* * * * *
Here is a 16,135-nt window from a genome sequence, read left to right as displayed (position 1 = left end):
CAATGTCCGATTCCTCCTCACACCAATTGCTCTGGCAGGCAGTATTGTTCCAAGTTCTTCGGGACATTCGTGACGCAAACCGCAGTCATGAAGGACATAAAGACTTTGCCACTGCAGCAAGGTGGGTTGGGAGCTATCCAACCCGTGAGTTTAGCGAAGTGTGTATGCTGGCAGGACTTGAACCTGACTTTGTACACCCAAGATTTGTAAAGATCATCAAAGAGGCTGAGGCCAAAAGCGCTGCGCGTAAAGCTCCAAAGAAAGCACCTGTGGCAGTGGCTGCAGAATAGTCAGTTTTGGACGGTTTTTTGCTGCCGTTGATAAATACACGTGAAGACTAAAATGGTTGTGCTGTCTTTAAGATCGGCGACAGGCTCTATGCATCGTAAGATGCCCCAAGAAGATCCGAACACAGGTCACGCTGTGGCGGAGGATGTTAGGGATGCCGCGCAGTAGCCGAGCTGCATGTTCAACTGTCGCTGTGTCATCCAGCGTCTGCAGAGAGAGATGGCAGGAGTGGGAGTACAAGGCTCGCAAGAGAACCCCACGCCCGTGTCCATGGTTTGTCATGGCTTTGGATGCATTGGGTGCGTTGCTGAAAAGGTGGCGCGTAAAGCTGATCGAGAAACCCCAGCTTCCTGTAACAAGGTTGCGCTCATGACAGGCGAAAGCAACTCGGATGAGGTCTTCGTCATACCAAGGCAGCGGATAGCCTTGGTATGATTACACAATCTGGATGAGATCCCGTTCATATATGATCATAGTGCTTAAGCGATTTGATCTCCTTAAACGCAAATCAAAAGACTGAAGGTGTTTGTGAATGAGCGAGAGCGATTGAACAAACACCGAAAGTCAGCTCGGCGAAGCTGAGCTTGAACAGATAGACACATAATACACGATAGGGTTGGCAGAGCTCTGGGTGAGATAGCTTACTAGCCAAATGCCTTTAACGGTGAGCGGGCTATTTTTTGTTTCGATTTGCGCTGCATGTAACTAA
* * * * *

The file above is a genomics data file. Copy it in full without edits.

Here is a 16,135-nt window from a genome sequence, read left to right as displayed (position 1 = left end):
CAATGTCCGATTCCTCCTCACACCAATTGCTCTGGCAGGCAGTATTGTTCCAAGTTCTTCGGGACATTCGTGACGCAAACCGCAGTCATGAAGGACATAAAGACTTTGCCACTGCAGCAAGGTGGGTTGGGAGCTATCCAACCCGTGAGTTTAGCGAAGTGTGTATGCTGGCAGGACTTGAACCTGACTTTGTACACCCAAGATTTGTAAAGATCATCAAAGAGGCTGAGGCCAAAAGCGCTGCGCGTAAAGCTCCAAAGAAAGCACCTGTGGCAGTGGCTGCAGAATAGTCAGTTTTGGACGGTTTTTTGCTGCCGTTGATAAATACACGTGAAGACTAAAATGGTTGTGCTGTCTTTAAGATCGGCGACAGGCTCTATGCATCGTAAGATGCCCCAAGAAGATCCGAACACAGGTCACGCTGTGGCGGAGGATGTTAGGGATGCCGCGCAGTAGCCGAGCTGCATGTTCAACTGTCGCTGTGTCATCCAGCGTCTGCAGAGAGAGATGGCAGGAGTGGGAGTACAAGGCTCGCAAGAGAACCCCACGCCCGTGTCCATGGTTTGTCATGGCTTTGGATGCATTGGGTGCGTTGCTGAAAAGGTGGCGCGTAAAGCTGATCGAGAAACCCCAGCTTCCTGTAACAAGGTTGCGCTCATGACAGGCGAAAGCAACTCGGATGAGGTCTTCGTCATACCAAGGCAGCGGATAGCCTTGGTATGATTACACAATCTGGATGAGATCCCGTTCATATATGATCATAGTGCTTAAGCGATTTGATCTCCTTAAACGCAAATCAAAAGACTGAAGGTGTTTGTGAATGAGCGAGAGCGATTGAACAAACACCGAAAGTCAGCTCGGCGAAGCTGAGCTTGAACAGATAGACACATAATACACGATAGGGTTGGCAGAGCTCTGGGTGAGATAGCTTACTAGCCAAATGCCTTTAACGGTGAGCGGGCTATTTTTTGTTTCGATTTGCGCTGCATGTAACTAA